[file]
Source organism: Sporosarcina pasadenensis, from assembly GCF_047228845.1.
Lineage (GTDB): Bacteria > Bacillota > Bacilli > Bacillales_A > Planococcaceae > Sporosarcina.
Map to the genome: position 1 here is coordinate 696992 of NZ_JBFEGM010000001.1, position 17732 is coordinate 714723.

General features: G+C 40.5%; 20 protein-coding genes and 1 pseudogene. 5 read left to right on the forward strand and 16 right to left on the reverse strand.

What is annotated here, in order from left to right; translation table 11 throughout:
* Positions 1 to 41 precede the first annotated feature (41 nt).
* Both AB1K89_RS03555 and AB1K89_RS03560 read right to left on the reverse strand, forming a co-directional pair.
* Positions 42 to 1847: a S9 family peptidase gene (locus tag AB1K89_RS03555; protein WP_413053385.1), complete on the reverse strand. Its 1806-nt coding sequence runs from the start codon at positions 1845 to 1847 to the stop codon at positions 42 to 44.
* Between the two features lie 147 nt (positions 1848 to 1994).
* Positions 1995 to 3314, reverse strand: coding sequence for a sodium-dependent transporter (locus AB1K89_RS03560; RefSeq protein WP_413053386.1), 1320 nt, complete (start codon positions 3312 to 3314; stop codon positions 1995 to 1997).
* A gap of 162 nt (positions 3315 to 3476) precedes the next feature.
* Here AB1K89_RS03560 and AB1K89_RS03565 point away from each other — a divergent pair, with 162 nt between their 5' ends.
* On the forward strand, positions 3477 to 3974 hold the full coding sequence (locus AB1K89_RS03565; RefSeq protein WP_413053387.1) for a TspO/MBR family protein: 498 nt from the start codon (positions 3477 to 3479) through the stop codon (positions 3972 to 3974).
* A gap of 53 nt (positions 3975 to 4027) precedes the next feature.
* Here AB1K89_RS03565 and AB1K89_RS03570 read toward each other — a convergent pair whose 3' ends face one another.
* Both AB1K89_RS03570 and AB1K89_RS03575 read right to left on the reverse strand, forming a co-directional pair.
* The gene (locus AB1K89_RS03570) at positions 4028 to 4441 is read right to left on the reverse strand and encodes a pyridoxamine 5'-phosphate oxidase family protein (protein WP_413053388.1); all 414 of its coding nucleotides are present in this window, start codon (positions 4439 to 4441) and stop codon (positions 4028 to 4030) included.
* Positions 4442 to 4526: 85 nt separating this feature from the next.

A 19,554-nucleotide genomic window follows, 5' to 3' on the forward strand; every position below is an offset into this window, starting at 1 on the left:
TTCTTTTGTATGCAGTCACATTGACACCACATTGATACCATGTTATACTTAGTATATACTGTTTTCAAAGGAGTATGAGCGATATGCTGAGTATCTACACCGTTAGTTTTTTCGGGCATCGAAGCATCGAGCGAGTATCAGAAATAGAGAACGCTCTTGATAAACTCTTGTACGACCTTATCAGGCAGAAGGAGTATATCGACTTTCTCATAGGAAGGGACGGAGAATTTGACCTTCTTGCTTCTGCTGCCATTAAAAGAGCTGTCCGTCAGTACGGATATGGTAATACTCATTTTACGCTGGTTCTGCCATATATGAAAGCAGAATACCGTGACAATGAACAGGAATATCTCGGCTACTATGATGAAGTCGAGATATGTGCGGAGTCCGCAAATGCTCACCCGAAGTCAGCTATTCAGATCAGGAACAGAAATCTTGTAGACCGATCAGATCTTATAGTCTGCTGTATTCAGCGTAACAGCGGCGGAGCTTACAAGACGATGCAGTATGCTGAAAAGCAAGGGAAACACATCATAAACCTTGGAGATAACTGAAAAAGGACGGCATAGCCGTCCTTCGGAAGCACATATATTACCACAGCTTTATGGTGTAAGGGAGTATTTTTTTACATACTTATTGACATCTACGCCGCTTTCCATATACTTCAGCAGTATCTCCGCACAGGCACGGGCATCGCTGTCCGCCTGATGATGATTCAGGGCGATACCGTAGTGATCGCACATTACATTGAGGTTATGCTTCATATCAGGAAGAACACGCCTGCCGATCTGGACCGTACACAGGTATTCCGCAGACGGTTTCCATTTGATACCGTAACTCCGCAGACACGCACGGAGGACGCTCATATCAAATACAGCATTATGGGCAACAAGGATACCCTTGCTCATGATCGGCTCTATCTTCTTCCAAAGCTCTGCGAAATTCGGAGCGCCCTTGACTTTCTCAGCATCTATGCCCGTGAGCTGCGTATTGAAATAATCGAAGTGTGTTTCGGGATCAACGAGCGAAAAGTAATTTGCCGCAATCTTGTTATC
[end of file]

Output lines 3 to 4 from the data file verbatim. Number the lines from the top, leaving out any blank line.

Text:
Map to the genome: position 1 here is coordinate 696992 of NZ_JBFEGM010000001.1, position 17732 is coordinate 714723.

General features: G+C 40.5%; 20 protein-coding genes and 1 pseudogene. 5 read left to right on the forward strand and 16 right to left on the reverse strand.